Submitted to: American Chemical Society National Meeting
Publication Type: Abstract Only
Publication Acceptance Date: 12/22/2016
Publication Date: N/A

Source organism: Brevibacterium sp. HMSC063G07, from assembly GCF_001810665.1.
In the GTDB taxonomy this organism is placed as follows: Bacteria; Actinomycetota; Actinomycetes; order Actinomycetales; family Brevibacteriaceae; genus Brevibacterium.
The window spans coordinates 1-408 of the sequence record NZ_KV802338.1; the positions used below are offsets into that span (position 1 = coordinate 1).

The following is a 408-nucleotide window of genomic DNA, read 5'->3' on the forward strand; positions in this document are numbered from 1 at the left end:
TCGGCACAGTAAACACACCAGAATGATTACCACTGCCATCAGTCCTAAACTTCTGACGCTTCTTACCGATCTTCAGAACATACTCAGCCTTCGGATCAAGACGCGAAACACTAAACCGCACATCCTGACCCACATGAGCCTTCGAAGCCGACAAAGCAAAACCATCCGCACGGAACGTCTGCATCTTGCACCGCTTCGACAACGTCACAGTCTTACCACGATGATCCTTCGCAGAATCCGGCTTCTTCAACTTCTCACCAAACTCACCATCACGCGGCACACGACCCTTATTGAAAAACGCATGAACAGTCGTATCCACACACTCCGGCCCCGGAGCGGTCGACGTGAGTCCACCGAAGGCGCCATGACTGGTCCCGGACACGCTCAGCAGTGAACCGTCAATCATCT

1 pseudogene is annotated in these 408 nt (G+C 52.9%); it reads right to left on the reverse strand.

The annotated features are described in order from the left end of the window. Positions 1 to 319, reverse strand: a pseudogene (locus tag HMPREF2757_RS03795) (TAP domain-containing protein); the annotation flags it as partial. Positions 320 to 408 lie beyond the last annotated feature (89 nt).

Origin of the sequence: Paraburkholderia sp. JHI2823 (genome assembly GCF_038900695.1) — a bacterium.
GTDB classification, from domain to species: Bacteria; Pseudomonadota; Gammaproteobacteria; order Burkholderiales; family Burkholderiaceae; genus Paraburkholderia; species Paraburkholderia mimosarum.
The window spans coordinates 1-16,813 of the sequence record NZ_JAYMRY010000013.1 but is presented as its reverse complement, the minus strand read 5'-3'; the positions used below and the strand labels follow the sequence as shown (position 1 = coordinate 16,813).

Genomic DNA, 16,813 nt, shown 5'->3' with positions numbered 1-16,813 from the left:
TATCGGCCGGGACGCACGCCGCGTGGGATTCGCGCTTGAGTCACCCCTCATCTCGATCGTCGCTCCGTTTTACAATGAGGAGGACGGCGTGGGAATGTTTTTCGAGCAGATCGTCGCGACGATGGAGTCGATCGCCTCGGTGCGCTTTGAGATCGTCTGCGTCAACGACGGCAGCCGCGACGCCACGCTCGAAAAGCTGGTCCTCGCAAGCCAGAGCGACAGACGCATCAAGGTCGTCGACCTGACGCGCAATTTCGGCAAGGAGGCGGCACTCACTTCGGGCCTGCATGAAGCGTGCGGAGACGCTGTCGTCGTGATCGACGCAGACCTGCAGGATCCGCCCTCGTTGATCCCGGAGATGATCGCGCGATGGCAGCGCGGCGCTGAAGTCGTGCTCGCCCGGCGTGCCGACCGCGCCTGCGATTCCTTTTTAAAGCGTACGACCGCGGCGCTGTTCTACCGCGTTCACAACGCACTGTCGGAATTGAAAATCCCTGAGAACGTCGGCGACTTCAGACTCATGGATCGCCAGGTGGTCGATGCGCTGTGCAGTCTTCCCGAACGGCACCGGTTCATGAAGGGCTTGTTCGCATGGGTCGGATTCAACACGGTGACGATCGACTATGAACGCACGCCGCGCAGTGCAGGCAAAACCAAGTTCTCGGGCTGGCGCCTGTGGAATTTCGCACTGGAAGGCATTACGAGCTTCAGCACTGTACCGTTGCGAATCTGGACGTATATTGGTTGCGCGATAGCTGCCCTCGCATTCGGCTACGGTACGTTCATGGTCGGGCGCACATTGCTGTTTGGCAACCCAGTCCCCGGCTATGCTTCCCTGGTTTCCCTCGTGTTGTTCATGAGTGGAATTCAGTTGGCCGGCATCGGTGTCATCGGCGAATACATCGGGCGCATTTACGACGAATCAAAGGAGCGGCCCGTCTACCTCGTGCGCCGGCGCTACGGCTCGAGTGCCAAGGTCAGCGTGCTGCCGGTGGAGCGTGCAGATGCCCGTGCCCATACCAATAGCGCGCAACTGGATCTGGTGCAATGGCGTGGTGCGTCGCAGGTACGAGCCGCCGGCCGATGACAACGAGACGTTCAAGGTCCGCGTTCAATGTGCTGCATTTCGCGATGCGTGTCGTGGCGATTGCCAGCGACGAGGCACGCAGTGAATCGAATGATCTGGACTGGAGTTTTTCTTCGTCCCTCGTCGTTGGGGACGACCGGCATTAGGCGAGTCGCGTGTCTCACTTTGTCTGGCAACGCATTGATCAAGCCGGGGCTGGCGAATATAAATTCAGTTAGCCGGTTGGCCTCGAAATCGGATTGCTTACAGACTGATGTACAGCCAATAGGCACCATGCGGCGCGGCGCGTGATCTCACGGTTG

Technical Abstract: The application of sliver (Ag) as an antimicrobial agent dates back to the 1800s. Silver systems release positively charged silver ions (Ag+), when in aqueous media, that disrupts negatively charged surfaces of bacterial membranes, thus resulting in bacterial death. Its antimicrobial utility is not limited to wound dressings, burn wounds, or wipes but also extends to sportswear, socks, etc. However, the use silver presents concerns due to its ability to leach out of systems; hence the need for durable silver systems. Silver nanoparticles (AgNP) have favorable antimicrobial properties since they have a smaller size, shape, a higher surface area, tunable chemical and physical properties, and are less likely to be resistant against different bacterial strains. Herein we propose the synthesis of silver nanoparticles embedded into the microfibril structure of cotton fibers, which yields a durable silver nanoparticle source. The in situ synthesis of silver nanoparticles on bleached and scoured cotton fibers (BSCF) required (i) swelling, (ii) ion exchange, and (iii) reduction to produce silver nanoparticle cotton fibers (AgNPCF), which are stable after a ten-month evaluation without any shifts in its absorbance wavelength or surface charge. Characterization of the untreated fibers (BSCF) and treated silver nanoparticle fibers required techniques such as ultraviolet visible spectroscopy, attenuated total reflectance infrared spectroscopy, field emission scanning electron microscopy, tunneling electron microscopy, and neutron activation. Both ultraviolet visible spectroscopy and attenuated total reflectance infrared spectroscopy indicated the AgNP were synthesized on the surface of the cotton fibers. Furthermore, surface analysis via infrared and microscopy testing of the AgNPCF indicated the AgNP are not abundantly present on the surface of the fibers and are present within the fibrillar structure. The AgNPCF have a concentration as high as 7000 ppm, as determined by neutron activation, and are durable after fifty accelerated launderings with an 8% reduction in silver nanoparticles. The laundered AgNP fibers (0, 5, 15, 30, 40, and 50X) were able to inhibit and eliminate Escherichia coli and Staphylococcus aureus bacterial strains and retain its antibacterial properties after accelerated launderings. The utility of the AgNP on cotton fibers for antibacterial applications is promising due to its durability and efficacy to eliminate bacterial strains after accelerated laundering.